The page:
Another chore imposed on us was of carrying out Quarterly Stock-taking of everything from the Galley to the Naval Stores. We had already been inducted into the world of Forms, but now we were introduced to more arcane naval jargon – but which was really “olde English”. I asked the Cook-in-charge to produce an item that was shown on his ledger; an item described as “Kettle, Fish, one”. Instead of a kettle I was shown an oblong saucepan: the Stores Assistant accompanying me discretely whispered that it was, in fact a “Fish kettle”. “ ’Tis a pretty kettle of fish, indeed”, – here I was, in the Ship’s Galley, re-learning the English that only the English spoke! Stock-taking in the Wardroom threw up a bewildering array of strangely shaped glasses, crockery and cutlery. But it was in Naval Stores that I struck gold. Among items ‘condemned’ because of “Fare, Ware and Tare” (a glorious misspelling of “fair wear and tear”) I came across the “Sailmakers’ Palm” (for stitching canvas), “Bull-dog clips” the “Housewife” (pronounced “hussif”), etc. Wednesdays were half-days: that is, it was a “Make and mend” routine. Sailors were supposed to repair their kit on those days and the extra buttons, needles and thread etc. were provided by the ‘hussif’. It was a veritable “practical” in my subjects of English History and Language. I wouldn’t have missed this for worlds. I can’t thank ‘Inky’ enough.

‘Inky’ had this knack of turning every new happening into a teaching opportunity, as was “The Case of the Bagpipers’ Bitch.” We had with us the Navy Bagpipe Band, at the Parade Ground at “Divisions” every morning, where it played the entire repertoire of Scottish melodies. Well, the Bandsmen had a mascot, a white Alsatian bitch who was dearly loved by Inky. According to Regulations, she had to be “borne of the books” of ‘Rangalla’ – that is to say, her name was on the list of the ship’s crew and she was entitled to her rations. So the Supply Officer duly entered her in the Books as “A/B Rani”. Her rating of A/B, he told us over a drink, was not “Able Seaman” as we thought, but “Able Bitch”!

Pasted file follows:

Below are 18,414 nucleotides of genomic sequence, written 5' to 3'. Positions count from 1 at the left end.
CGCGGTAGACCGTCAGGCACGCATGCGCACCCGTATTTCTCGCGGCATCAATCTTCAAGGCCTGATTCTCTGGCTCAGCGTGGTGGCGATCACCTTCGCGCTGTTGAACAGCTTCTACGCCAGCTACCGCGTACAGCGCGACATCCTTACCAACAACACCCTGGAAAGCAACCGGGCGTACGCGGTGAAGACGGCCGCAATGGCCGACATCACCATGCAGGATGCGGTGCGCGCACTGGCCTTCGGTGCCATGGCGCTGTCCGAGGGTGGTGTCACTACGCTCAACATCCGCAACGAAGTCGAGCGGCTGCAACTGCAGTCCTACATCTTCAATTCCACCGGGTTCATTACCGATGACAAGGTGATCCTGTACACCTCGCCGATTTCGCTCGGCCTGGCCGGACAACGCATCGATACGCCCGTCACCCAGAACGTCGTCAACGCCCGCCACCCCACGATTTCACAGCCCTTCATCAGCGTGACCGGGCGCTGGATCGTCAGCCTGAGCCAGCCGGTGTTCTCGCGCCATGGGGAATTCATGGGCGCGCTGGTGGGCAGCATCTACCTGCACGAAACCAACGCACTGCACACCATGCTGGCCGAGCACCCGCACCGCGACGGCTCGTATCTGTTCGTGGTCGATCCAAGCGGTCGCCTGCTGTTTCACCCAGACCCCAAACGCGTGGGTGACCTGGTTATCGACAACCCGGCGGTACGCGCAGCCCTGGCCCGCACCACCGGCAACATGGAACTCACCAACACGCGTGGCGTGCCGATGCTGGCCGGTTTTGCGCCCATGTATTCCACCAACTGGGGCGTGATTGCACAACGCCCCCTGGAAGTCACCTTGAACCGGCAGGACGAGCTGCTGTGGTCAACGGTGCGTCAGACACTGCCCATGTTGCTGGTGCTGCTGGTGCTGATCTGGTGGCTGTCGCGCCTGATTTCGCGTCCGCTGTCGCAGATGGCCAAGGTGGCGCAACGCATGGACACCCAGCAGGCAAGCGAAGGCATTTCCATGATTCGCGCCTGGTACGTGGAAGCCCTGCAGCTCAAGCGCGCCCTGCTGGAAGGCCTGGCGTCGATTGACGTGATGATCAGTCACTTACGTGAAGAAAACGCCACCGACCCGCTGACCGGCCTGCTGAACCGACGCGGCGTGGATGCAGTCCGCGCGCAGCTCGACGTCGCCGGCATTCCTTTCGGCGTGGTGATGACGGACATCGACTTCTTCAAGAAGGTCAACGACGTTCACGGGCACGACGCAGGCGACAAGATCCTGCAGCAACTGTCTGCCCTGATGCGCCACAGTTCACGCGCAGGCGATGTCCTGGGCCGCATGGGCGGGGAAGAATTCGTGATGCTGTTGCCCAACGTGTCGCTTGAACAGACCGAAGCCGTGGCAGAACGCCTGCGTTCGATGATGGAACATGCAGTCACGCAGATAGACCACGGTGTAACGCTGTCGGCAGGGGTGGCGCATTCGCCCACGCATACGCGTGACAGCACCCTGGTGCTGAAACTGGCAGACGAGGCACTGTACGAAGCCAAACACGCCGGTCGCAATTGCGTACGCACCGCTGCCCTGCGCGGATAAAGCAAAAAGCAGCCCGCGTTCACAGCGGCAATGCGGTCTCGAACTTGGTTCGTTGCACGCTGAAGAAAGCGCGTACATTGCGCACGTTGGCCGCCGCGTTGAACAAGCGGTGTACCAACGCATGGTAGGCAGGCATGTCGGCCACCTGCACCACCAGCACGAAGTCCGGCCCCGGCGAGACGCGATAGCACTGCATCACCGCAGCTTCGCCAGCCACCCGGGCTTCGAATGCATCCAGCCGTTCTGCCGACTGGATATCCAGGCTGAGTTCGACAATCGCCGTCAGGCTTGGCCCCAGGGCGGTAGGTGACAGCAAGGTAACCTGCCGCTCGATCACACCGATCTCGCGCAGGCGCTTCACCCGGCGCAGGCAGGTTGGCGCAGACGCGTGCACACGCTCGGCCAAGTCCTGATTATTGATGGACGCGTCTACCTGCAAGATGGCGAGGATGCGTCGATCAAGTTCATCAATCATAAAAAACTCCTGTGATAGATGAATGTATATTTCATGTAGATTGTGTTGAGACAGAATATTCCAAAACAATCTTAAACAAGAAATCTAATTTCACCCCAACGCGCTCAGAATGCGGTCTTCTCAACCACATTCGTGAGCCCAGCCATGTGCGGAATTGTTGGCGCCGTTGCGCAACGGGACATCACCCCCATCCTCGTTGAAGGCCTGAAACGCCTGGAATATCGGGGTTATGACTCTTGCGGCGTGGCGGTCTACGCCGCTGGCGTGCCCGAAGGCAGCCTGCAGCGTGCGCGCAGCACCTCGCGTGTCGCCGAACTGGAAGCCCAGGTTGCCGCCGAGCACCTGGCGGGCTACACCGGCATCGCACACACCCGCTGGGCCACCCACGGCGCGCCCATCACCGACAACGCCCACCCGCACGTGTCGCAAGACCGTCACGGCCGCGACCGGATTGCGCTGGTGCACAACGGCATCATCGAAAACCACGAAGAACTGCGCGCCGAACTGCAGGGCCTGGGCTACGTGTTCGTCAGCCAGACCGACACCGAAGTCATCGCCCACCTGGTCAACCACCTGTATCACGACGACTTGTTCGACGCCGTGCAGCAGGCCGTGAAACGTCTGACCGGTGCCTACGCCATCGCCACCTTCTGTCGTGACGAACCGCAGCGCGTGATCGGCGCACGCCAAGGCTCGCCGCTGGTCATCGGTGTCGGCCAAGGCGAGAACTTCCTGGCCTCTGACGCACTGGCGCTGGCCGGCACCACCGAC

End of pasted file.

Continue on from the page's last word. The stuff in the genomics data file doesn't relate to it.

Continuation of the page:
One sad day, Rani died. ‘Inky’ immediately recognized the possibilities of another Training exercise: A/B Rani was to be accorded a funeral with full Naval honours, with Mourning party, Firing party, (all trainee recruits) Band in attendance, Buglers and the “Last Post” and all of us. We were only spared the chore of getting into ceremonial uniforms. There was great consternation and much guffawing in the town and the Army camps but, in this Cantonment town, we were recognized as the keepers of the “Mad dogs and Englishmen” traditions!

Ingleton’s finest hour was around the corner. Rear Adm. Royce de Mel was also the Chairman of the National Olympics Committee. Anticipating conflicting requests for a Manager for our team to the Rome Olympics, he suggested his own, his Staff Sports Officer. So ‘Inky’, who was wearing that cap, too, went to Rome. On his return, he “cleared lower decks” (i.e. stopped all work, all hands on deck to listen to some words of wisdom) and spoke to us about the experience. I can’t remember most of what he said but he ended up with a prediction: “Keep an eye in the future for this remarkable boxer we saw in Rome – a chap called Clay. Cassius Clay”.

Once, in those dog days, I caught a glimpse of how dedicated a good naval officer could be. Cdr. Rajah Proctor, implicated in the murk of the “Far Eastern Booze” and suspended, was holidaying at “Rangalla”. There came another “Emergency” situation and an officer was to be dispatched to NHQ with an armed party. I was the only one available and was told to get ready. Saluting ‘Inky’ with an “Aye aye, Sir”, I was about to leave the office when Proctor spoke. “Schooley”, he said, “I don’t think you know what you are letting yourself in for. You are going with an armed party during a crisis. I cannot tell you all you need to know, but remember what I am telling you……”and he read me a potted tutorial. I was amazed: I am, still. Here was a man waiting for the axe to fall on his service of over 25 years, yet feeling it his duty to tell a neophyte how a naval officer should act in a crisis. How right he was. I never met him again but, as I have said before, “Thank you, Commander Proctor”.

Soon after this, ‘Inky’ was posted elsewhere and “Rangalla” underwent a change. “Pop”Paulusz assumed command. Our Supply Officer was sent to establish a new security post at Laxapana. With no Recruits or Officer Cadets on the horizon, the Navy was left with a bunch of “Schooleys” with no work for them! The time was ripe for a sea-change. The change came and, with it, the birth of a new era.

I must pay a tribute here to Commander Ingleton, a man who was derided by many, but whom I found to be a good leader: a leader being one who shows the way. He was laughed at by the “Dartmouth boys” (who laughed at anyone over the ripe old age of 24), and also by those who had been his juniors in the CRNVR (out of sheer mealy-mouthed jealousy). He was not perfect, he knew his limitations but he strove to excel within those limitations. His life was the Navy and he was one of three wartime CRNVR officers who reverted to the rate of sailor to remain in the 100-man Navy after the war. I have seen him at his best in Diyatalawa and Trincomalee and found him as good – if not better at times – than his would-be detractors. It is with great sincerity that I say that I was fortunate to have been trained by him in my earliest years in the Navy.